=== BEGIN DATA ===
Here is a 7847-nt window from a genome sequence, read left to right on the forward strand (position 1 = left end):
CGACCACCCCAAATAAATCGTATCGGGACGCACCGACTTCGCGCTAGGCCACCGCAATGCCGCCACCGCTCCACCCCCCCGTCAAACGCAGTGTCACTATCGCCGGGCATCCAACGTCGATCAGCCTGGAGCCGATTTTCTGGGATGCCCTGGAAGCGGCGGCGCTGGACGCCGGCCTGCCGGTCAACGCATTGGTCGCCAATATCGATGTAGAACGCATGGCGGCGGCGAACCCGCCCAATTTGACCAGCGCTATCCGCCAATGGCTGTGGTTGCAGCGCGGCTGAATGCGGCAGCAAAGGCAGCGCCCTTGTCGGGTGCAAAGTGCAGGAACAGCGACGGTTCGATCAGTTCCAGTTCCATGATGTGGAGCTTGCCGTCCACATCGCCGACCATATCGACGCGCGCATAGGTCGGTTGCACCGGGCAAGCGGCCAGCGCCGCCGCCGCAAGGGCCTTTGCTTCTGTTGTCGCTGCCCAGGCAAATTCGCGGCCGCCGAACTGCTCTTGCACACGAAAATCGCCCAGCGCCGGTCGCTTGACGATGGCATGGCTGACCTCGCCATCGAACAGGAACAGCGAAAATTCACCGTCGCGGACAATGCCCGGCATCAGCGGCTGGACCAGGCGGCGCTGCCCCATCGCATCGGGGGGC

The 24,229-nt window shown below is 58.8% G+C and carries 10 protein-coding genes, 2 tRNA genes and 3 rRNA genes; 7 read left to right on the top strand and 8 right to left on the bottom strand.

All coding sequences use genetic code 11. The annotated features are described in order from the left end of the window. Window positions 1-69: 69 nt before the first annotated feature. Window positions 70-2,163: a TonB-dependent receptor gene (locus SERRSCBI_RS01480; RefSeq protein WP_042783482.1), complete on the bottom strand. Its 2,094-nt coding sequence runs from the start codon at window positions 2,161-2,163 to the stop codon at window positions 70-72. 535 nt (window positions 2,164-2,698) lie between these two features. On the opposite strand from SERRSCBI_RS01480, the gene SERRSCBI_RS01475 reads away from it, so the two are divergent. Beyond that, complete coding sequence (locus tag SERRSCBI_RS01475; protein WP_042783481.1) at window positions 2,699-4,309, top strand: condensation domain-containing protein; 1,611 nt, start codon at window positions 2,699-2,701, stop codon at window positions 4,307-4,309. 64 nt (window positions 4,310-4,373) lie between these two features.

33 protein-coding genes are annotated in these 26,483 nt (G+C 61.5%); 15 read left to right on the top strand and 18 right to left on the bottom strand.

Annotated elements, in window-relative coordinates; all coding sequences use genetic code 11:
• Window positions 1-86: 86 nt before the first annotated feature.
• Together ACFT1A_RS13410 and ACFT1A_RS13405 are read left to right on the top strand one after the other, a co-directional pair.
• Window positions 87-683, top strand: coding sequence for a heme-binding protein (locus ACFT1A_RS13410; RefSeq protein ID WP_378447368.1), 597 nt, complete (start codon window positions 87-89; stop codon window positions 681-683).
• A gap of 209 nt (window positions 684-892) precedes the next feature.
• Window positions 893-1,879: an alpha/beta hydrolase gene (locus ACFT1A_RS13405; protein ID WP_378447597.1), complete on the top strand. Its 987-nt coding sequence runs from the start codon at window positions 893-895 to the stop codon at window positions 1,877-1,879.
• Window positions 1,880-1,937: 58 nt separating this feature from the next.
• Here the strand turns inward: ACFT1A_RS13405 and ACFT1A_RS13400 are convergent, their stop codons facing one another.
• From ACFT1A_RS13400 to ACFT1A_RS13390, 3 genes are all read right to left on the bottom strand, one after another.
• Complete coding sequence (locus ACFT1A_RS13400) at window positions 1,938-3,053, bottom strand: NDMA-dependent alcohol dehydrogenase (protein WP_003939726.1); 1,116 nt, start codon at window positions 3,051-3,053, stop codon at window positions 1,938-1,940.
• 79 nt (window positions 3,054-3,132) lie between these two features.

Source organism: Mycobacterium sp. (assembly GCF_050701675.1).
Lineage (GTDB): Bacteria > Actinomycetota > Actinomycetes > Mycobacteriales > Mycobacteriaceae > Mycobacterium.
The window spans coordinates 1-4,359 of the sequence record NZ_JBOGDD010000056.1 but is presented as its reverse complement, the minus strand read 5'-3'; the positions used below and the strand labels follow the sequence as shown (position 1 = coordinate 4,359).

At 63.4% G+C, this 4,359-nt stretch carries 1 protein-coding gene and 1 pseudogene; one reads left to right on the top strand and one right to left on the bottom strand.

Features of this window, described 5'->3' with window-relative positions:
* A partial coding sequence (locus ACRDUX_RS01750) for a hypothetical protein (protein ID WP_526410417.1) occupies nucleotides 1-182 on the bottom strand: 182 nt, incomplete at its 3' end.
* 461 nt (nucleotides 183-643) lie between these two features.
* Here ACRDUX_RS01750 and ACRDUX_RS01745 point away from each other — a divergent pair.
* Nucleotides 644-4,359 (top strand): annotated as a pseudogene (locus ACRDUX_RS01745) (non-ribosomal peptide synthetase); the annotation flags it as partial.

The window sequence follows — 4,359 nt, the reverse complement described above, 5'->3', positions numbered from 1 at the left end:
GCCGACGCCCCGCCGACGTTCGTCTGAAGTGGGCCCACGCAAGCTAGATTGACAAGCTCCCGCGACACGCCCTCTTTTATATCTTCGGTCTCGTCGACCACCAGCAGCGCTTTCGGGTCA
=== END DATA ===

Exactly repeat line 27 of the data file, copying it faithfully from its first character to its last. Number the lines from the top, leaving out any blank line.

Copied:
GCCGACGCCCCGCCGACGTTCGTCTGAAGTGGGCCCACGCAAGCTAGATTGACAAGCTCCCGCGACACGCCCTCTTTTATATCTTCGGTCTCGTCGACCACCAGCAGCGCTTTCGGGTCA